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The 1972 Avignon concerts were Steve Lacy’s very first solo concerts, although he did make an excellent overdubbed solo record for Saravah the year before. (For ‘solo’ read ‘alone’ or ‘unaccompanied’ rather than the usual music business meaning of ‘very accompanied’.) Thanks to an introduction by John Stevens, I first met Lacy when he visited London in 1973. He brought with him some of the Avignon tapes in order to try and interest a record producer to issue this music. However, record producers were generally not then interested in such radical concepts as solo saxophone records. When Lacy played me some of this music, I instantly decided to fulfil a long held ambition to become a record producer. Lacy revisited London early in 1974 and spent an enjoyable week staying with us (my wife, Madelaine, and me) in order to work on this project as well as having some stimulating conversations. He had previously selected the material for two sides of an LP (tracks 1–8 in this collection), which we had copied in his desired sequence on to two master tapes.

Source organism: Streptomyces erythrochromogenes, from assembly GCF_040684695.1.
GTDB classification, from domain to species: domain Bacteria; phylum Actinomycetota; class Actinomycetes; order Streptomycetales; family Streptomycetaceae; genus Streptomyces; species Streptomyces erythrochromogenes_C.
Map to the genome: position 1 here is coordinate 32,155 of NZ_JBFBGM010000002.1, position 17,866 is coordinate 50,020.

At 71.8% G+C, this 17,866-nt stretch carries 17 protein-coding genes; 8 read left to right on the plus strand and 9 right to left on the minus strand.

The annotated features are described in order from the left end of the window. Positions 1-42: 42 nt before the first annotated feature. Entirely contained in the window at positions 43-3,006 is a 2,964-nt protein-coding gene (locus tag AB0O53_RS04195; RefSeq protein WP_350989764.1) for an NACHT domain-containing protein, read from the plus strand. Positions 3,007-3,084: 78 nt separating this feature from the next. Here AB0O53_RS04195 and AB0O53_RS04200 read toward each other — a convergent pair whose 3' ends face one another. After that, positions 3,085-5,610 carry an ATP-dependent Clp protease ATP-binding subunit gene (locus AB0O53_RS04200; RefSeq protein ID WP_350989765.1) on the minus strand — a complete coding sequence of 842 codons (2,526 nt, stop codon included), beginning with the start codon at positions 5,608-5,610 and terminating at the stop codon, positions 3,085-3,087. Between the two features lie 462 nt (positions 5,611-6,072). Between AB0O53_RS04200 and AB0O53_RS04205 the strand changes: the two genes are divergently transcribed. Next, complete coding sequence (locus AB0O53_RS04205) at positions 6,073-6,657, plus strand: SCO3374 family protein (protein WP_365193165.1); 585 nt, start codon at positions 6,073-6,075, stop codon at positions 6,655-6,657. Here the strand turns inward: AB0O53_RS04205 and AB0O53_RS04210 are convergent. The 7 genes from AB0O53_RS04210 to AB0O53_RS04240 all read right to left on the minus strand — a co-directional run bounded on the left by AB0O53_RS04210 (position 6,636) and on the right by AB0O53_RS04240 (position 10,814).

Getting the LP pressed was not a pleasant experience as there was a shortage of good vinyl in 1974. The test pressing sounded as though he was recorded in a hail storm – there being no drummer to cover up the noise – but that was the best that could be done at the time. [Later on, it both amused and bemused me when certain collectors insisted on getting a first edition, even though it was so noisy.] Also, we received several phone calls from the pressing plant stating that there must be something wrong with the tapes as they could hear some completely different music in the background of one track! Thus was Emanem born. Having recently listened to the whole of the two 1972 Avignon concerts, I must say that Lacy chose extremely well, so his original selection has been left intact as the first eight tracks of this compilation...(Martin Davidson, 2011)